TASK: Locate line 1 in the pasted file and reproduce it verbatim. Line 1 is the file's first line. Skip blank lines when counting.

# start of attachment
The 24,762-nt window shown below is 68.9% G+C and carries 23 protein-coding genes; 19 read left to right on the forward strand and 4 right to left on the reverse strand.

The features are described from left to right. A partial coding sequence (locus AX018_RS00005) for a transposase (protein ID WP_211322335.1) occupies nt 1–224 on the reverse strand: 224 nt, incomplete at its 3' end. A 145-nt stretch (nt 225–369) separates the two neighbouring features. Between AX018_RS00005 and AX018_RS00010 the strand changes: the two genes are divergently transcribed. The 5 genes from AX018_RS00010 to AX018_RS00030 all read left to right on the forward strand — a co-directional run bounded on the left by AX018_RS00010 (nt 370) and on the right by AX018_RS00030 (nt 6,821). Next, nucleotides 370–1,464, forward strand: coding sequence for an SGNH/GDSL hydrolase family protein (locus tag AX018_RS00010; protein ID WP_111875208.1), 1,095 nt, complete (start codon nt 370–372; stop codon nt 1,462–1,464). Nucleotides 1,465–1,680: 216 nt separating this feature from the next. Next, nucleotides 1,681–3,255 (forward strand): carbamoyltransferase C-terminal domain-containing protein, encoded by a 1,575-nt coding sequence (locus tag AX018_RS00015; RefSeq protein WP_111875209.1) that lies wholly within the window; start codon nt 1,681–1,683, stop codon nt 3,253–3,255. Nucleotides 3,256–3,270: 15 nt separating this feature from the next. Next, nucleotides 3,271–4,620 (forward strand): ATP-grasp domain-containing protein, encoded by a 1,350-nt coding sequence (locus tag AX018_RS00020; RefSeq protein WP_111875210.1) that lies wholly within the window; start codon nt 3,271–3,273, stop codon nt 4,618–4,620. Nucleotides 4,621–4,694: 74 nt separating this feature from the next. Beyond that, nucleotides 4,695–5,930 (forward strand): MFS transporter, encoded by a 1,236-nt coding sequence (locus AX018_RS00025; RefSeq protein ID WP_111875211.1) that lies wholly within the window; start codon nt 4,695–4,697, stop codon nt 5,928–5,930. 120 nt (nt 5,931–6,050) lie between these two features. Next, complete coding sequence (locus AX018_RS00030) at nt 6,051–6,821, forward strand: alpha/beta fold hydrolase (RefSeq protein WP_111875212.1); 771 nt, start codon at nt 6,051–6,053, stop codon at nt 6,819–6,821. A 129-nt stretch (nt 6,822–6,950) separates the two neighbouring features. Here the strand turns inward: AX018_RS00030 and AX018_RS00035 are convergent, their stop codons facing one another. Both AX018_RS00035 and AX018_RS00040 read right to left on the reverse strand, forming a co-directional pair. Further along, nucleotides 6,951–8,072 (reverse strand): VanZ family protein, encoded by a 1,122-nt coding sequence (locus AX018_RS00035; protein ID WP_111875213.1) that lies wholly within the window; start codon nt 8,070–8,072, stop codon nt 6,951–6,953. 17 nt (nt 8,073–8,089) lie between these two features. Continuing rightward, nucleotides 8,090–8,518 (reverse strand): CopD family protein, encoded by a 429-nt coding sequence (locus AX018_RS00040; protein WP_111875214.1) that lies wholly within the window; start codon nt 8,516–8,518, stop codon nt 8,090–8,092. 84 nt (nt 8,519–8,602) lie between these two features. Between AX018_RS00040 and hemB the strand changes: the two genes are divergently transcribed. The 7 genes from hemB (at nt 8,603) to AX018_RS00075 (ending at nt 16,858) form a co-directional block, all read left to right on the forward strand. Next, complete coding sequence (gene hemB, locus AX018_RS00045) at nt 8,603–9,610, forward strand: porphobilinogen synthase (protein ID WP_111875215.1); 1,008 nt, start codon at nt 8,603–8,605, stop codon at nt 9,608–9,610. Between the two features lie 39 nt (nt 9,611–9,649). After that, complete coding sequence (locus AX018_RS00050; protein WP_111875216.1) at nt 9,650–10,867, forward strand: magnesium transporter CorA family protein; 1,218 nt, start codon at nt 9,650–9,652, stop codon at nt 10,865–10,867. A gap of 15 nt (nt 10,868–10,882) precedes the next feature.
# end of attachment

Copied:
The 24,762-nt window shown below is 68.9% G+C and carries 23 protein-coding genes; 19 read left to right on the forward strand and 4 right to left on the reverse strand.